At the Optical Fiber Communication (OFC) Conference and Exposition that will take place in San Francisco from 9 to 13 March, a team of engineers will present research demonstrating that low power photonic devices can be fabricated using standard chip-making processes. The use of a standard manufacturing method will shorten the commercialisation of photonics technology, and will enable the development of photonic chip-to-chip communication links that have a higher energy efficiency and bandwidth density than electronics.
There has been an exponential rise in computing power over the last few decades, and as computing power rises, so does the amount of energy needed to operate the machine. ‘It's gotten to the point where it takes too much energy and that limits your computational power,’ said Mark Wade of the University of Colorado, Boulder, who will present his team’s work at OFC.
A solution lies in photonics, which researchers anticipate will be at least 10 times more energy efficient than electronics. Chip-to-chip communication links using these photonic devices could have at least 10 times higher bandwidth density, meaning they can transmit more information using a smaller amount of space. This is because different optical signals can share the same optical wire, whereas sending multiple electrical signals either requires multiple electronic wires or schemes that require more chip space and energy.
But so far, Wade explains, photonic devices used in chip-to-chip communication have been primarily custom-built using specialised methods, limiting their commercial applicability.
The two new devices – a modulator and a tunable filter – were built using a standard IBM advanced Complementary Metal-Oxide Semiconductor (CMOS) process – the same process used to build commercially available chips, including ones found in Sony's Playstation 3 and also in the IBM Watson supercomputer that won the America quiz show Jeopardy! in 2011.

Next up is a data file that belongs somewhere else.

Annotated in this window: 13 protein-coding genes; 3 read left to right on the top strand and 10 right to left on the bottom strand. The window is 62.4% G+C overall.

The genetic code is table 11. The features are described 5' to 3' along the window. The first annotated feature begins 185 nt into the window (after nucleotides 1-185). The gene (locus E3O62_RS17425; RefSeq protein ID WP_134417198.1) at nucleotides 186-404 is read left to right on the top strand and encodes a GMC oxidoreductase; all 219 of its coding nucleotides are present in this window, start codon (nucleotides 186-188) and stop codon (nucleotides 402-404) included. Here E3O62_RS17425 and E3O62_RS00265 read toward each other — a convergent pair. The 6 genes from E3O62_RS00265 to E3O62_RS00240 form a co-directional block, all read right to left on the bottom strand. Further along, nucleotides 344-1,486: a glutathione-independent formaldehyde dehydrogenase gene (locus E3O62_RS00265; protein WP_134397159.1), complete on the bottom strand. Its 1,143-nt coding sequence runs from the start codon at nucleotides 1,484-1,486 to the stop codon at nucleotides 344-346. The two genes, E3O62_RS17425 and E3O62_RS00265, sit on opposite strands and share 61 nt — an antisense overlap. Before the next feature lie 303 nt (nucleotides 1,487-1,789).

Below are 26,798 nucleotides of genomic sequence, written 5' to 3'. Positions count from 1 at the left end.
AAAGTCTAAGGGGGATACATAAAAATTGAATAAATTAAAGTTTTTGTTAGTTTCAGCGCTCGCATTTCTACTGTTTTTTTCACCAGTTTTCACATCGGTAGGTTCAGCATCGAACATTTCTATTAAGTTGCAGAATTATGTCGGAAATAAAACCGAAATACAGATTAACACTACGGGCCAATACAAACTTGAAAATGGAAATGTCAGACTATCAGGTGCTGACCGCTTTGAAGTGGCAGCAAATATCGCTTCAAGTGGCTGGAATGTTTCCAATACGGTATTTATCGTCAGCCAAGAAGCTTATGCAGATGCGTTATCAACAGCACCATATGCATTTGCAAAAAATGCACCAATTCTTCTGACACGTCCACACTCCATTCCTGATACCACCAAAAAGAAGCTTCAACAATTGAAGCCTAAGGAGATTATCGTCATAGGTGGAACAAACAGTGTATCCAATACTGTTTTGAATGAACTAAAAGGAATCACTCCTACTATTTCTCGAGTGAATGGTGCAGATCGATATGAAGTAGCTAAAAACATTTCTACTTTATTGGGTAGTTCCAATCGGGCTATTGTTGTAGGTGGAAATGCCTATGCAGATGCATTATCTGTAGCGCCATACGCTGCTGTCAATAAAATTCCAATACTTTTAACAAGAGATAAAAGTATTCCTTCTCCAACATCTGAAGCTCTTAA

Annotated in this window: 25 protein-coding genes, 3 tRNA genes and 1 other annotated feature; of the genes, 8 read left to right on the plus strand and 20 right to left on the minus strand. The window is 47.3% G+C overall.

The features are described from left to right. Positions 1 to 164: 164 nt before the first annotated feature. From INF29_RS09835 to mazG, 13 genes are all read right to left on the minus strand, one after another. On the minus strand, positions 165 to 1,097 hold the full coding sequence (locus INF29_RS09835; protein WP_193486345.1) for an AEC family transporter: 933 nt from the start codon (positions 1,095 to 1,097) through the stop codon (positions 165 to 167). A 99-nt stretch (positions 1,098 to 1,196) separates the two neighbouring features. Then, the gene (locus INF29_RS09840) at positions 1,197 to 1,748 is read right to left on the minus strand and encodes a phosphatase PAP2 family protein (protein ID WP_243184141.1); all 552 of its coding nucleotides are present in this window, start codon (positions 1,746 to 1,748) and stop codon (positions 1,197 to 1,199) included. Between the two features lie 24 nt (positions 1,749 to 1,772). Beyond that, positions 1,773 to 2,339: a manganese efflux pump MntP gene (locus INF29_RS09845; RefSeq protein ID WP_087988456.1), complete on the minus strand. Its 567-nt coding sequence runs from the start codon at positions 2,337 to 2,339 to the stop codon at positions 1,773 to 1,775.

The team has also demonstrated that the devices are as energy-efficient as existing electronic devices: ‘As far as we know, we're the first ones to get silicon photonics natively integrated into an advanced CMOS process and to achieve energy efficiencies that are very competitive with electronics,’ Wade said. His co-authors include researchers from the Massachusetts Institute of Technology (MIT) and the University of California, Berkeley.
The ability to produce high-performing photonic devices using the CMOS process means chip designers will not have to be specialists to design photonic devices, Wade explained, which will hopefully accelerate the commercialisation of photonic technology. ‘IBM’s CMOS process has already been commercially proven to make high-quality microelectronics products,’ he said.
The two devices built by the researchers are key components for the communication link between a computer's central processing unit and its memory. A modulator converts electrical signals into optical signals. A tunable filter can pick out light signals of particular frequencies, allowing it to select a signal from multiple frequencies, each of which carries data. Used in conjunction with a photodetector, the filter converts optical signals to electrical signals.
‘This is a really nice first step for silicon photonics to take over some areas of technology, where electronics has really dominated, and to start building complex electronic/photonic systems that require dense integration,’ Wade added.
The presentation titled ‘Energy-efficient active photonics in a zero-change, state-of-the-art CMOS process’, will take place Tuesday, 11 March in the Moscone Center, San Francisco.